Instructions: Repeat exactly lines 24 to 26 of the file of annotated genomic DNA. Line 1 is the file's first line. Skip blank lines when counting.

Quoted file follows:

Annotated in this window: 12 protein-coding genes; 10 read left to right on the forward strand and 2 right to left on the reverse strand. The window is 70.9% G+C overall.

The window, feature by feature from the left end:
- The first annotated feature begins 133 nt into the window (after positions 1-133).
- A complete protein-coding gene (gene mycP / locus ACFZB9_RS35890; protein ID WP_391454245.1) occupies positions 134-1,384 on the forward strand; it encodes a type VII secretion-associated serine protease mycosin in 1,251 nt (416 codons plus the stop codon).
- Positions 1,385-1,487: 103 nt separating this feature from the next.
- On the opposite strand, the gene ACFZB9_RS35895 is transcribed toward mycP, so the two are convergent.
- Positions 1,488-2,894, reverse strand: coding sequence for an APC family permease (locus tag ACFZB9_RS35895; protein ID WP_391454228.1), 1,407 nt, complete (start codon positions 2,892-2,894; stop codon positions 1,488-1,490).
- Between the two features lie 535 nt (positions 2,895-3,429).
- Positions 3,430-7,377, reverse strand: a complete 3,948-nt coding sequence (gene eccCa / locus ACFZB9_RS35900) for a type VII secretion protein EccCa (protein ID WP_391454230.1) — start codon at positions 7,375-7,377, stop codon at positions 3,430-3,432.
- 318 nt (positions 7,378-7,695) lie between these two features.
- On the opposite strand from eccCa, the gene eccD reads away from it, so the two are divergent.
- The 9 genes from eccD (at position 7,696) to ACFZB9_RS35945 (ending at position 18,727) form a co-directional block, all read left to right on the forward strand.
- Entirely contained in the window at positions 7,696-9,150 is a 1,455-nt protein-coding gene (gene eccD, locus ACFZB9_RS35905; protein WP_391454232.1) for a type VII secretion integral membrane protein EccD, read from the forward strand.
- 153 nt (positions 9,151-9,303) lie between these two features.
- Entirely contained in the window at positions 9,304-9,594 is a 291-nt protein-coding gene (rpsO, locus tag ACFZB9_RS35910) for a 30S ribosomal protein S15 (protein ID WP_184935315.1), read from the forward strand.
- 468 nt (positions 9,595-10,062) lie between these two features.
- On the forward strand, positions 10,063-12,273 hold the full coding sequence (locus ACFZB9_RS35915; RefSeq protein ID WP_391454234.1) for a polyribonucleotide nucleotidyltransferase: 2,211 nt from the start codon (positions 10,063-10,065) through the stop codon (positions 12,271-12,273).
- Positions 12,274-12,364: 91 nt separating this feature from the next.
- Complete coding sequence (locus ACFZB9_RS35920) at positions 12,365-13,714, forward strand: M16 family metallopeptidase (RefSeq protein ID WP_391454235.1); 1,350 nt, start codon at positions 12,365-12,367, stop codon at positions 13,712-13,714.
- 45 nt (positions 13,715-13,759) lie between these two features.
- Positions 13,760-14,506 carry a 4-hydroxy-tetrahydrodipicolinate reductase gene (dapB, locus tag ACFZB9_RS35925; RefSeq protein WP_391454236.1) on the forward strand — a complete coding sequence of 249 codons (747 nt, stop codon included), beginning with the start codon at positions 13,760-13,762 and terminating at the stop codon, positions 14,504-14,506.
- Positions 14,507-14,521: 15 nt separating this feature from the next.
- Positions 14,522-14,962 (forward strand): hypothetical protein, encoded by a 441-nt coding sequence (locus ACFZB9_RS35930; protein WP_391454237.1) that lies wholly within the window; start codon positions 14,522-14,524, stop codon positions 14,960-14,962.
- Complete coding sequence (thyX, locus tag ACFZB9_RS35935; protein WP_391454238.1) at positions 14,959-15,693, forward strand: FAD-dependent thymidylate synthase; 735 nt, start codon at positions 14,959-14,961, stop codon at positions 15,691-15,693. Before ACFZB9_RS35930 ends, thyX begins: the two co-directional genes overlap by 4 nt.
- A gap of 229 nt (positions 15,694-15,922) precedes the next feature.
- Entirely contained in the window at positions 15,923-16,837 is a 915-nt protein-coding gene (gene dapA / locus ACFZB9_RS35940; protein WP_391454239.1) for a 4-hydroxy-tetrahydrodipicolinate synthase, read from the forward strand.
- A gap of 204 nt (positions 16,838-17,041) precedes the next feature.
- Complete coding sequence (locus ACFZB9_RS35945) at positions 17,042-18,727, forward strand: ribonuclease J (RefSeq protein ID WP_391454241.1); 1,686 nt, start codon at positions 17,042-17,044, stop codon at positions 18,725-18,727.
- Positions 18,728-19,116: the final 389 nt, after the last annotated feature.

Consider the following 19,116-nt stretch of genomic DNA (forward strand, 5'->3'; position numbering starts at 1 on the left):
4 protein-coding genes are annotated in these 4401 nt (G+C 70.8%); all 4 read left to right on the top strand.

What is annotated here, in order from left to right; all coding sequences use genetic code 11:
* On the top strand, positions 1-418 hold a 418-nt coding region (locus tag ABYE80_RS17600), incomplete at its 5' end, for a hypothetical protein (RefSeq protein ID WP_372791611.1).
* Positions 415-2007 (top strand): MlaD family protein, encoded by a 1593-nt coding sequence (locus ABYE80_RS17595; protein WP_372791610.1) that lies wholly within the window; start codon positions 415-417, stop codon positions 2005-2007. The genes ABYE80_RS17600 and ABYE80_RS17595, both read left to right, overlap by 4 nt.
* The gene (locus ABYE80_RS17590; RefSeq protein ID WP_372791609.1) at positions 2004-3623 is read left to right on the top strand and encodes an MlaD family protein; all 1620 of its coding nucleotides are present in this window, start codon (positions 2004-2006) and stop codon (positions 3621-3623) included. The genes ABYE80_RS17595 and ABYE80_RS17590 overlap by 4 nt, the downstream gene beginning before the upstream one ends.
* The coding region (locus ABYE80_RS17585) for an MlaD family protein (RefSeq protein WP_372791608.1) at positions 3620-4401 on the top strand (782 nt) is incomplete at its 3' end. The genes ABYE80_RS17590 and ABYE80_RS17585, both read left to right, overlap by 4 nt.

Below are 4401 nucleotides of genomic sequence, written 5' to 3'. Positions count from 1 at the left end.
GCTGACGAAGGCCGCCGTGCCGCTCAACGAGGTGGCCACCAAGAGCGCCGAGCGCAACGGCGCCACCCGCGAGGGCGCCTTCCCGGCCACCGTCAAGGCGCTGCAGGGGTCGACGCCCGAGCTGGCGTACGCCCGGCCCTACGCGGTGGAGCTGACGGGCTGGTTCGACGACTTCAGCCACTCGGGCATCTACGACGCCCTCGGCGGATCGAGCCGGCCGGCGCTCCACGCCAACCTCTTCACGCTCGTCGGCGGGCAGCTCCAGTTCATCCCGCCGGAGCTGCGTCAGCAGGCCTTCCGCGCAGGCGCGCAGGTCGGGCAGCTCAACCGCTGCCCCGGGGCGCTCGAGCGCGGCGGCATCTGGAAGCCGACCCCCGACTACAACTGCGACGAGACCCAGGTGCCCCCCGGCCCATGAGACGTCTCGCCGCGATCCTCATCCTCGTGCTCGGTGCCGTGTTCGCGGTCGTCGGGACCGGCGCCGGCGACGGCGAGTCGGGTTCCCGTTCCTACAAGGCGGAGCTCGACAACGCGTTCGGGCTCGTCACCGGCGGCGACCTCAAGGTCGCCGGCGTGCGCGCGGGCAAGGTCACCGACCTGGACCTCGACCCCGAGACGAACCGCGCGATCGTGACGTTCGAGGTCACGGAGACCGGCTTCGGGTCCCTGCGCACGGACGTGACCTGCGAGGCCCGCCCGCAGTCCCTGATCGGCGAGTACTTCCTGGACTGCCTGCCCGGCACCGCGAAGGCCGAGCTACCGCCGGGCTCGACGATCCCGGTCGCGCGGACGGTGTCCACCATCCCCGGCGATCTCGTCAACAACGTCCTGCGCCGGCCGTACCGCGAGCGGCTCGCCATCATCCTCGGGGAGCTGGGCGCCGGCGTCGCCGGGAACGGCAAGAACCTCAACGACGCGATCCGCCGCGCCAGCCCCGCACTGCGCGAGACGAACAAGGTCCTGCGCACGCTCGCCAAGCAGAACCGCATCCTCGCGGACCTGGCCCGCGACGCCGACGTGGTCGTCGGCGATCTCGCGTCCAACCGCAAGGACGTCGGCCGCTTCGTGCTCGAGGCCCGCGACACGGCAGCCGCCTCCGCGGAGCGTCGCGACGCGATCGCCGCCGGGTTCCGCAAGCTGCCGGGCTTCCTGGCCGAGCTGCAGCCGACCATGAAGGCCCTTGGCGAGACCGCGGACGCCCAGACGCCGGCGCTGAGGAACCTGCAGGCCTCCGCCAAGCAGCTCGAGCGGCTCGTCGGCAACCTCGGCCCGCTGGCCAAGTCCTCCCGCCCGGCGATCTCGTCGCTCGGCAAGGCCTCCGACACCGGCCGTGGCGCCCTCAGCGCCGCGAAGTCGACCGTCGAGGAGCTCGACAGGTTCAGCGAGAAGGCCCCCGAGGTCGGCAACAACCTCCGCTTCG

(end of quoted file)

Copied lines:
- Complete coding sequence (thyX, locus tag ACFZB9_RS35935; protein WP_391454238.1) at positions 14,959-15,693, forward strand: FAD-dependent thymidylate synthase; 735 nt, start codon at positions 14,959-14,961, stop codon at positions 15,691-15,693. Before ACFZB9_RS35930 ends, thyX begins: the two co-directional genes overlap by 4 nt.
- A gap of 229 nt (positions 15,694-15,922) precedes the next feature.
- Entirely contained in the window at positions 15,923-16,837 is a 915-nt protein-coding gene (gene dapA / locus ACFZB9_RS35940; protein WP_391454239.1) for a 4-hydroxy-tetrahydrodipicolinate synthase, read from the forward strand.